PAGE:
Richter HE, Carnes MU, Komesu YM, Lukacz ES, Arya L, Bradley M, Rogers RG, Sung VW, Siddiqui NY, Carper B, Mazloomdoost D, Dinwiddie D, Gantz MG; Eunice Kennedy Shriver National Institute of Child Health and Human Development Pelvic Floor Disorders Network. Association between the urogenital microbiome and surgical treatment response in women undergoing midurethral sling operation for mixed urinary incontinence. Am J Obstet Gynecol. 2022 Jan;226(1):93.e1-93.e15.

Fettweis, J.M., Serrano, M.G., Brooks, J.P. et al. The vaginal microbiome and preterm birth. Nat Med 25, 1012–1021 (2019).

Transcript Preview

[Dr. Mark Hoffman]
What are ways that we think the microbiome is impacting disease processes and the urinary tracts of our patients?

[Dr. Ian Fields]
A lot of work has really been done specifically in urinary incontinence, so both the types of incontinence that I see as a urogynecologist, stress incontinence, which is leakage of urine that happens with activities like cough, laugh, sneeze, exercise, things like that, and urgency urinary incontinence, which is really a lot well less understood how that happens.

I think we can see how stress incontinence happens typically because of pregnancy, childbirth, you lose support of the urethra, therefore, activities that increase intra-abdominal pressure like cough, laugh, and sneeze could potentially lead to loss of urine involuntarily.

[Dr. Mark Hoffman]
That seems more of a functional thing. When you said you thought the microbiome had a role with stress incontinence, I was like, "I thought we understood that, because it was pelvic floor stuff and now you're saying there's like more to the story.

[Dr. Ian Fields]
There is, there is. When we think of stress incontinence specifically, a lot of the work has been done about response to surgery, and there was this large trial that was just presented and published I believe in the GREY Journal within the last year or so showing that the presence of different bacteria in the bladder at the time of surgery or before surgery could predict somebody's response to mid-urethral sling surgery. It was down to a couple different genera of bacteria that when present may potentially lead somebody to not respond as well to mid-urethral sling surgery.

Disclaimer: The Materials available on BackTable.com are for informational and educational purposes only and are not a substitute for the professional judgment of a healthcare professional in diagnosing and treating patients. The opinions expressed by participants of the BackTable Podcast belong solely to the participants, and do not necessarily reflect the views of BackTable.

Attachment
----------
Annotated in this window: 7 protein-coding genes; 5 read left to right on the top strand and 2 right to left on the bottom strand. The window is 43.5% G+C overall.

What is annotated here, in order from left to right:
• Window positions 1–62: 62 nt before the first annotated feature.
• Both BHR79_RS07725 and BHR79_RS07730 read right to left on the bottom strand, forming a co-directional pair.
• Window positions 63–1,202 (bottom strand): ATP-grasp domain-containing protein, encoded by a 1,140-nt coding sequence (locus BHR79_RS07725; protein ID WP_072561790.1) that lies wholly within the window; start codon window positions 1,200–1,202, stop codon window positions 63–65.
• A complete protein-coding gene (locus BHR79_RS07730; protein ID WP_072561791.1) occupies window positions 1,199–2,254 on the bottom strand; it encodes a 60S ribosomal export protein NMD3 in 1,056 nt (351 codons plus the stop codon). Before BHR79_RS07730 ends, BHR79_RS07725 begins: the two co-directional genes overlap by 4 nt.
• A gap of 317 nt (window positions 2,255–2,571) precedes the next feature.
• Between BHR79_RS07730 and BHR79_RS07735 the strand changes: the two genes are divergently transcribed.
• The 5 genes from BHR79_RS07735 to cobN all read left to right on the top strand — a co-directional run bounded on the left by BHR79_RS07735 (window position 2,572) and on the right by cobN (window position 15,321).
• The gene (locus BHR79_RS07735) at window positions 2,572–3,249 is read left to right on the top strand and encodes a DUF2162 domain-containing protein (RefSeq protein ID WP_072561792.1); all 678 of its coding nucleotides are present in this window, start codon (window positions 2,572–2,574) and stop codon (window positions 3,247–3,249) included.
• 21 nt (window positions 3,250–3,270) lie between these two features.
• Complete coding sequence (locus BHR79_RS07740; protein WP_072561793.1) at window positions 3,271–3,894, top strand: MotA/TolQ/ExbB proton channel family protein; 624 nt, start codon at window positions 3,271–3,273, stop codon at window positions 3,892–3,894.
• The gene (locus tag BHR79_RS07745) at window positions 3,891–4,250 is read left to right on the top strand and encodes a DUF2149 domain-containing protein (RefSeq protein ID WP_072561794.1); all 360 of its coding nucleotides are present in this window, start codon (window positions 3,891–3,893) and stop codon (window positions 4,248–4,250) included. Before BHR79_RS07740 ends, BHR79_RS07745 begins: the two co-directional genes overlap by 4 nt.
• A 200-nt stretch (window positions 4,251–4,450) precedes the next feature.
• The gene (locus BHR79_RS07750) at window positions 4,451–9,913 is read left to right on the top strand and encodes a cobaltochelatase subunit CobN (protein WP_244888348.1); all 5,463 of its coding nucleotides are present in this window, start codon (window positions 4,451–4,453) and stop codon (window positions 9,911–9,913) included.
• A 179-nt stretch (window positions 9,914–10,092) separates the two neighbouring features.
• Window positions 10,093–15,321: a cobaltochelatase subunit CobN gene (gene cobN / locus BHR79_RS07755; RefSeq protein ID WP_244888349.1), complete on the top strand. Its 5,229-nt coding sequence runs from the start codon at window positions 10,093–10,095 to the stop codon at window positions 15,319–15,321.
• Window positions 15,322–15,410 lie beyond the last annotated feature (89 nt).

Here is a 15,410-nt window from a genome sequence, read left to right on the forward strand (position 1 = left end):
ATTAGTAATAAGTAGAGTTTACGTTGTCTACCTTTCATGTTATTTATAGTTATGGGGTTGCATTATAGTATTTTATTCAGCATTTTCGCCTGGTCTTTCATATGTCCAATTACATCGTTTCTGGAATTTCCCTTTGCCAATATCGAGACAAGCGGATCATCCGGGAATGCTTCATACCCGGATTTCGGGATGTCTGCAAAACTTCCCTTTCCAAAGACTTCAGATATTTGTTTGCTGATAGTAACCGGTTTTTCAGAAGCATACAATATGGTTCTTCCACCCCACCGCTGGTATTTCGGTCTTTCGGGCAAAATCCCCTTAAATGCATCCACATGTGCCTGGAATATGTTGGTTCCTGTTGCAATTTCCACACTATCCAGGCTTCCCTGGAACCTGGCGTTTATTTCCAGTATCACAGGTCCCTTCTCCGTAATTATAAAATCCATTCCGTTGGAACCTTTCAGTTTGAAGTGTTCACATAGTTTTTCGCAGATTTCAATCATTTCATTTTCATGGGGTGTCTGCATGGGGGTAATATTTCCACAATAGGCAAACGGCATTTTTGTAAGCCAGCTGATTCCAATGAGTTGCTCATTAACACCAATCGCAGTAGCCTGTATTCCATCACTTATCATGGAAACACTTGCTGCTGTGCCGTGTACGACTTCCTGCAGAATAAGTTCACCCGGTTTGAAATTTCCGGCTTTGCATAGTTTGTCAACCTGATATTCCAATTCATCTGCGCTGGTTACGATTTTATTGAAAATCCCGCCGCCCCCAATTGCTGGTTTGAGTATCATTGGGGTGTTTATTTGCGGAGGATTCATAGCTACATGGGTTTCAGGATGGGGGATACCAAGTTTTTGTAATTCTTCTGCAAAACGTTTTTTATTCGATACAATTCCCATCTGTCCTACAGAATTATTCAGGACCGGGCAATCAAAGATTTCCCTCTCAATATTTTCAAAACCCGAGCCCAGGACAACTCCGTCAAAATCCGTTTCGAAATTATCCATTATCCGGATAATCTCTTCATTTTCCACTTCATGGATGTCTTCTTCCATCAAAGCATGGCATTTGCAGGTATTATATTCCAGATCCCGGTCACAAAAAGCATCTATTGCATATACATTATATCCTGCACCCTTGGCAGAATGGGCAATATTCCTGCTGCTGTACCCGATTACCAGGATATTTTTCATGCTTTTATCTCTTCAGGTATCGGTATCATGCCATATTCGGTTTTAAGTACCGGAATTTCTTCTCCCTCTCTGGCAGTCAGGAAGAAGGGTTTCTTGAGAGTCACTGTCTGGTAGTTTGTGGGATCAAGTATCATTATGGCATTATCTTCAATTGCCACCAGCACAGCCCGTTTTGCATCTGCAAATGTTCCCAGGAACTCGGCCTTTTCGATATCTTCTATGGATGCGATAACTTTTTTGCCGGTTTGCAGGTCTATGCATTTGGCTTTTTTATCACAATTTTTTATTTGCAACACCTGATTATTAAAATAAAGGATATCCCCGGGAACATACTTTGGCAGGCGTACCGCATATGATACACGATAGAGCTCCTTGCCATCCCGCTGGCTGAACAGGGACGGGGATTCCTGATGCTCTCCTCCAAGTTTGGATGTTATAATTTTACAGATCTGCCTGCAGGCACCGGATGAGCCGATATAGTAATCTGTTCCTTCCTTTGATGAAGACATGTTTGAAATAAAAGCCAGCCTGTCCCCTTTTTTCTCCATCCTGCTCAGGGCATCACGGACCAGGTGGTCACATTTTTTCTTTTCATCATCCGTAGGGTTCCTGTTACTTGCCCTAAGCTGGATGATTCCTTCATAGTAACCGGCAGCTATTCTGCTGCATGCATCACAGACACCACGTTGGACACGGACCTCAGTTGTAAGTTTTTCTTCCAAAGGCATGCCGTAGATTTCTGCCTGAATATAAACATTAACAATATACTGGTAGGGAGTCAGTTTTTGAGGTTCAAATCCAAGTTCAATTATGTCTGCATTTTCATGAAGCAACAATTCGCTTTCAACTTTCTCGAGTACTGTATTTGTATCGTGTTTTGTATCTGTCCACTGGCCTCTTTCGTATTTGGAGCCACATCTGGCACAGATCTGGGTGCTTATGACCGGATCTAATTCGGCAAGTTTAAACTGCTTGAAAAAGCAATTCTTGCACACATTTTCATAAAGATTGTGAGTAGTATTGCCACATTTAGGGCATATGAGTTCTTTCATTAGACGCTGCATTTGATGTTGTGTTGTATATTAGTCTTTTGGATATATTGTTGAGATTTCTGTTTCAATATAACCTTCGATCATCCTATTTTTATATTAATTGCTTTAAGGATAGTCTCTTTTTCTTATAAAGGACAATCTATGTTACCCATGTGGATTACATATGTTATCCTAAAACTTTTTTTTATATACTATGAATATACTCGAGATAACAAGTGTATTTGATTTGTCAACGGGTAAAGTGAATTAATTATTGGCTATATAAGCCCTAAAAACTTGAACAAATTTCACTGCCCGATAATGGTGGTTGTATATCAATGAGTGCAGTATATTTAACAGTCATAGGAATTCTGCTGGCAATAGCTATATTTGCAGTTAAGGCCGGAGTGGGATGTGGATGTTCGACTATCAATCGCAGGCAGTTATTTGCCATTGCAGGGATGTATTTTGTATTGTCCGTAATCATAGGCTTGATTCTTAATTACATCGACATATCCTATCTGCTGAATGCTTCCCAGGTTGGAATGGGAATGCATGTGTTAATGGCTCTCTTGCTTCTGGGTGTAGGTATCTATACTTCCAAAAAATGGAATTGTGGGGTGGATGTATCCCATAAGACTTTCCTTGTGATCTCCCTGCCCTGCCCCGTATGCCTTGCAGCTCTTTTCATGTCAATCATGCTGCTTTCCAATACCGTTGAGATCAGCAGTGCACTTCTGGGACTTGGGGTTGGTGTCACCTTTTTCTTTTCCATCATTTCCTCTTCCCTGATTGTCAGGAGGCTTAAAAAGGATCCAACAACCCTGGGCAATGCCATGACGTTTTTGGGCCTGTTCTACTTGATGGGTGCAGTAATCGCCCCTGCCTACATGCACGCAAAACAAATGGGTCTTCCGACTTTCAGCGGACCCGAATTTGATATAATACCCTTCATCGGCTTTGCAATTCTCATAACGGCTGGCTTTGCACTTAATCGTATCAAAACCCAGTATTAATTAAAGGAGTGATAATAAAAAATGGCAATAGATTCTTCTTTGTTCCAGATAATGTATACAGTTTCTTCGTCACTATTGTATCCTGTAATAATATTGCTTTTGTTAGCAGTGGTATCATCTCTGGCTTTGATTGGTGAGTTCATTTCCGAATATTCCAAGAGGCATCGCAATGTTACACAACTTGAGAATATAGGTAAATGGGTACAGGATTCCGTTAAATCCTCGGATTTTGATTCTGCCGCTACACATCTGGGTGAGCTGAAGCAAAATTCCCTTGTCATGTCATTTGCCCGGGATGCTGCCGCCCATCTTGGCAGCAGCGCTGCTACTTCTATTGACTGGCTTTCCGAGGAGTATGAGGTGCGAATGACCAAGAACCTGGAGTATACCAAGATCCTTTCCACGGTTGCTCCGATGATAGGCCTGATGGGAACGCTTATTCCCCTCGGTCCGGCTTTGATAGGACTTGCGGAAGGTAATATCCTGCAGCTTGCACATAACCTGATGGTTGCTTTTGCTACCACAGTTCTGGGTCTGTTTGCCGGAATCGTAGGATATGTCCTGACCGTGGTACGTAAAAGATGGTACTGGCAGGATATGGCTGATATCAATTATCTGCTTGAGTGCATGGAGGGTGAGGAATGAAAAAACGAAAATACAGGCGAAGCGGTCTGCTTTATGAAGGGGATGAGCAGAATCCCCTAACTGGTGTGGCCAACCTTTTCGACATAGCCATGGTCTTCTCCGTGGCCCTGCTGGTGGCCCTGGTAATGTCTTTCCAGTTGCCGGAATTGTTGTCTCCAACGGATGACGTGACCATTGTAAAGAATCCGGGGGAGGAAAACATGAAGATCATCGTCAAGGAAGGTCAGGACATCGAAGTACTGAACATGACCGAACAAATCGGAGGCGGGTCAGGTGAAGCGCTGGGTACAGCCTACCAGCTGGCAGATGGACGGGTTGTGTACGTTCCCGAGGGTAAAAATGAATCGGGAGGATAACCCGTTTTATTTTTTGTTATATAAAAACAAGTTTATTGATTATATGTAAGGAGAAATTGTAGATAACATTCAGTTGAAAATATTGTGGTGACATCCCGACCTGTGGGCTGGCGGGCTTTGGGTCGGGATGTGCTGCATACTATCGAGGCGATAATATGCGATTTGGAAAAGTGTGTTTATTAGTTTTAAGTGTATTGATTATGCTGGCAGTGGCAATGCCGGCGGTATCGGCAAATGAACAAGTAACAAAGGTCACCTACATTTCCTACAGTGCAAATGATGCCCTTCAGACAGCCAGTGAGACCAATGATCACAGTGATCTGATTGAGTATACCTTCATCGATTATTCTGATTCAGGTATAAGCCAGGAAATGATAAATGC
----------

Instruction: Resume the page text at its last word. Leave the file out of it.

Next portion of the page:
backtable-earn-free-cme.jpg
backtable-plus-vi-cta.jpg
Become a BackTable Sponsor

Up Next

Insights on OBGYN Coding & Reimbursements with Dr. Barbara Levy on the BackTable OBGYN Podcast)
Reevaluating Activity Guidelines After Surgery with Dr. Margaret Mueller and Dr. Kim Kenton on the BackTable OBGYN Podcast)
Innovating Urology: Surgeons Trailblazing Solutions with Dr. Alexandra Haessler, Dr. Jay Shakuri-Rad, and Dr. Tova Weiss on the BackTable OBGYN Podcast)
Navigating Adenomyosis: From Misconceptions to Innovative Solutions with Dr. Keith Isaacson on the BackTable OBGYN Podcast)
Menopause Matters: Clinical Strategies & Patient Support with Dr. Jessica Ritch on the BackTable OBGYN Podcast)
In-Depth: Endometrial Ablation with Dr. Barbara Levy on the BackTable OBGYN Podcast)

Articles

The Microbiome & Its Effects On Human Health

The Microbiome & Its Effects on Human Health

The Role of the Microbiome in Gynecological Disorders

The Role of the Microbiome in Gynecological Disorders

Topics

Urinary Incontinence Condition Overview

Get in touch!

We want to hear from you. Let us know if you’re interested in partnering with BackTable as a Podcast guest, a sponsor, or as a member of the BackTable Team.

Select which show(s) you would like to subscribe to:

Thanks! Message sent.

bottom of page